I decided since it is Black History month, to listen to a famous songwriter and saxophonist, Charlie Parker. Playing mostly jazz music, most of his songs are still popular and played today like “Now’s the Time.” Since I heard that song, and most of my classmates, I wanted to hear something different. Jazz music was something I wasn’t exposed to as much until came to Lehman, but Parker was someone I was familiar with. He was born August 29, 1920 and started performing as saxophonist since he was 15. Parker grew up as an only child and found his talent in music through lesson from school, transitioning from the baritone horn to the alto saxophone (the sax was given to him by his mother when his father abandoned them). Dropping out of school at 15, Parker was determined to make a career as a saxophonist that he played in clubs where he lived, Kansas City, Missouri. He played in clubs until he joined a band with a pianist that had the group tour in places like New York and Chicago. Since he chose to stay in New York, Parker became a part of different groups that allowed him to make his first recordings, his own solos in those recordings, met other upcoming jazz musicians, and became a leader in his own group. Unfortunately, his music career wasn’t as long as it could’ve been since he died in 1955 due to his history of alcohol and substance abuse.
Out of all the music he played or has written, I enjoyed listening to “Summertime”. It begins with a string section introduction, which is different considering only the double bass is popular in jazz music. Right after, you hear the harp play a repeating melody, almost like a scale, and the remaining instruments (bass, percussion) join in the music, leaving the saxophone as the solo instrument. The song is short but consist of harmonies between the saxophone and another instrument such as the harp, strings, and piano. The tempo of the song is slow or moderately slow but then turns into a swing motion in 8ths, which is common in jazz music.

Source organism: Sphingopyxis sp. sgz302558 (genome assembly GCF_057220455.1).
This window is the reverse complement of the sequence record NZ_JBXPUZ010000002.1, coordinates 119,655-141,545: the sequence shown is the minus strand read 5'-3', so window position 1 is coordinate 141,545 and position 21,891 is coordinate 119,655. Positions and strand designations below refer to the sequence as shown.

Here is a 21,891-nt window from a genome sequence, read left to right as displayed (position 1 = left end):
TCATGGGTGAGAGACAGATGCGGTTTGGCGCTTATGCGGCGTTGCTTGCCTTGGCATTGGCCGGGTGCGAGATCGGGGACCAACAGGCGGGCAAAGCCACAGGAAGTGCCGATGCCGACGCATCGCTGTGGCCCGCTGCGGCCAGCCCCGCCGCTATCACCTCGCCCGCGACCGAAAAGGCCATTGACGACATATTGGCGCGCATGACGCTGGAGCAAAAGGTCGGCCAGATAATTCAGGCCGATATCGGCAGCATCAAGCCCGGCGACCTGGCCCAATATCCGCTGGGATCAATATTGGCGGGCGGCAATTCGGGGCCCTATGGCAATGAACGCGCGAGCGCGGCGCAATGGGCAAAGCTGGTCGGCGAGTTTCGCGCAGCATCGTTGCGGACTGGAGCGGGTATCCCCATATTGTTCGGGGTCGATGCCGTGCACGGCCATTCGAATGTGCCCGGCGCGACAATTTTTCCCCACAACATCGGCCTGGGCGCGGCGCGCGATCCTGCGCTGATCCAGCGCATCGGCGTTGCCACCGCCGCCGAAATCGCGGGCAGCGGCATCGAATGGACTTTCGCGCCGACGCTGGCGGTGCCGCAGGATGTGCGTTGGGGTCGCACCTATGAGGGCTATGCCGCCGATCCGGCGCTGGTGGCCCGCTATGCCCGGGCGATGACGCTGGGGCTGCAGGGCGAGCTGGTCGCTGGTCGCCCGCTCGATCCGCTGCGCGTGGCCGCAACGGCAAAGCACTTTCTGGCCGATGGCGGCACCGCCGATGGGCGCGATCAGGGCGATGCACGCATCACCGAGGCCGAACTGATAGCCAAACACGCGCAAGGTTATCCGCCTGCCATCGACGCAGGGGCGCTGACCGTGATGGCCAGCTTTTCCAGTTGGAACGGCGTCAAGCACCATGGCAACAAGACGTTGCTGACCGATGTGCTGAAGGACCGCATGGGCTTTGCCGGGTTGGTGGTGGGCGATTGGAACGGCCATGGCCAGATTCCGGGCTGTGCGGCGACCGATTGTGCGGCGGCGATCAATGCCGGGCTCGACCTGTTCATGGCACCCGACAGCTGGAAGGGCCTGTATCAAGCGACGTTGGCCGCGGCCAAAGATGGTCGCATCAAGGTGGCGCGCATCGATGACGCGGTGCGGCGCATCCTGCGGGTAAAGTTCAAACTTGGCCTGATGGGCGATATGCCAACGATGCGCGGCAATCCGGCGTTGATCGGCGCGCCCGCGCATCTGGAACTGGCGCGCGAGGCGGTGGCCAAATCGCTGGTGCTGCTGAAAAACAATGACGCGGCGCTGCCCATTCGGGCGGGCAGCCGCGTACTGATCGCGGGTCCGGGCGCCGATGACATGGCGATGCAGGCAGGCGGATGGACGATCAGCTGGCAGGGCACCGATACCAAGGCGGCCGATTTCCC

A little fuzzy to read but below is the first page of sheet music of “Summertime”. The music is written for only a pianist to play the notes and sound is similar to the ones you hear in the video below. The saxophone solo plays a certain pattern with a similar sound heard at least three times throughout the whole song, like a melody, and then follows with the other instruments playing their harmonious section, repeating the same thing. The harp plays a repeating glissando melody, the strings play a harmony in both pizzicato and acro, and you hear the piano for a brief moment.
I enjoyed listening to this piece and learning more abound Charlie Parker. It was unfortunate that he lasted in the music industry in such a short time but I think he enjoyed the journey of being exposed to it while he was still alive. Even though he didn’t composed this song, there is no denying he was a great saxophone performer.
Sorry for not commenting on this right away! I’m glad to hear that you’ve discovered Charlie Parker. Can you tell me what recording you listening to and who else played on it? That’s usually really important when we talk about Jazz since many performers made multiple recordings and we’re often interested in comparing their performances and how they react to the others with them.
This is a really lush performance, but Parker’s tone is quite brilliant and cuts through, doesn’t it?
Did you read at all about Parker’s legacy? His nickname, and his local connections with New York City?
I was listening to the 2nd track, “Summertime (Jazz Instrumental). Sorry, when I copy and paste the link I didn’t realize it would be all 26 songs. I forgot to mention his nicknamed “Yardbird”, mostly because the only reason why he had it was either his personality or the way he played, there was no clear reason for the nickname but it suits him.